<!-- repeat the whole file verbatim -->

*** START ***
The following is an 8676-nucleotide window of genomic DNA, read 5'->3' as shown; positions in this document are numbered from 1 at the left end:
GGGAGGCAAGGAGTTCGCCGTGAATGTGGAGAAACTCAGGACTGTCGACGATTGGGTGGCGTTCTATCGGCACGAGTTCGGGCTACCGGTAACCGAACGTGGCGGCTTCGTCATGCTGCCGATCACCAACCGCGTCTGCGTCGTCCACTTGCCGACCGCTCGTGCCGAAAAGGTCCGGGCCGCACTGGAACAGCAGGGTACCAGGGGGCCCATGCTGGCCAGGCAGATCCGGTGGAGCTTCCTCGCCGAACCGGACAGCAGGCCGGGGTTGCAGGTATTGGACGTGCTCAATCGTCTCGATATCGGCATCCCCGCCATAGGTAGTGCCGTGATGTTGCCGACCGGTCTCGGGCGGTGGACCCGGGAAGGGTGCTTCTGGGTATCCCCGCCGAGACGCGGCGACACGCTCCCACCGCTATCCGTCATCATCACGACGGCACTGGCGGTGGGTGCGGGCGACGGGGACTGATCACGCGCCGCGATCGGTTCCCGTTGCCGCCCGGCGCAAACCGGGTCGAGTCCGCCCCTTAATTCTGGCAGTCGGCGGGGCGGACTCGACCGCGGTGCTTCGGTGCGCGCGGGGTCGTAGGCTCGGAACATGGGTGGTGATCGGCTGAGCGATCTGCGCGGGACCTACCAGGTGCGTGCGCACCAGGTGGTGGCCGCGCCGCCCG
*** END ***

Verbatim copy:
The following is an 8676-nucleotide window of genomic DNA, read 5'->3' as shown; positions in this document are numbered from 1 at the left end:
GGGAGGCAAGGAGTTCGCCGTGAATGTGGAGAAACTCAGGACTGTCGACGATTGGGTGGCGTTCTATCGGCACGAGTTCGGGCTACCGGTAACCGAACGTGGCGGCTTCGTCATGCTGCCGATCACCAACCGCGTCTGCGTCGTCCACTTGCCGACCGCTCGTGCCGAAAAGGTCCGGGCCGCACTGGAACAGCAGGGTACCAGGGGGCCCATGCTGGCCAGGCAGATCCGGTGGAGCTTCCTCGCCGAACCGGACAGCAGGCCGGGGTTGCAGGTATTGGACGTGCTCAATCGTCTCGATATCGGCATCCCCGCCATAGGTAGTGCCGTGATGTTGCCGACCGGTCTCGGGCGGTGGACCCGGGAAGGGTGCTTCTGGGTATCCCCGCCGAGACGCGGCGACACGCTCCCACCGCTATCCGTCATCATCACGACGGCACTGGCGGTGGGTGCGGGCGACGGGGACTGATCACGCGCCGCGATCGGTTCCCGTTGCCGCCCGGCGCAAACCGGGTCGAGTCCGCCCCTTAATTCTGGCAGTCGGCGGGGCGGACTCGACCGCGGTGCTTCGGTGCGCGCGGGGTCGTAGGCTCGGAACATGGGTGGTGATCGGCTGAGCGATCTGCGCGGGACCTACCAGGTGCGTGCGCACCAGGTGGTGGCCGCGCCGCCCG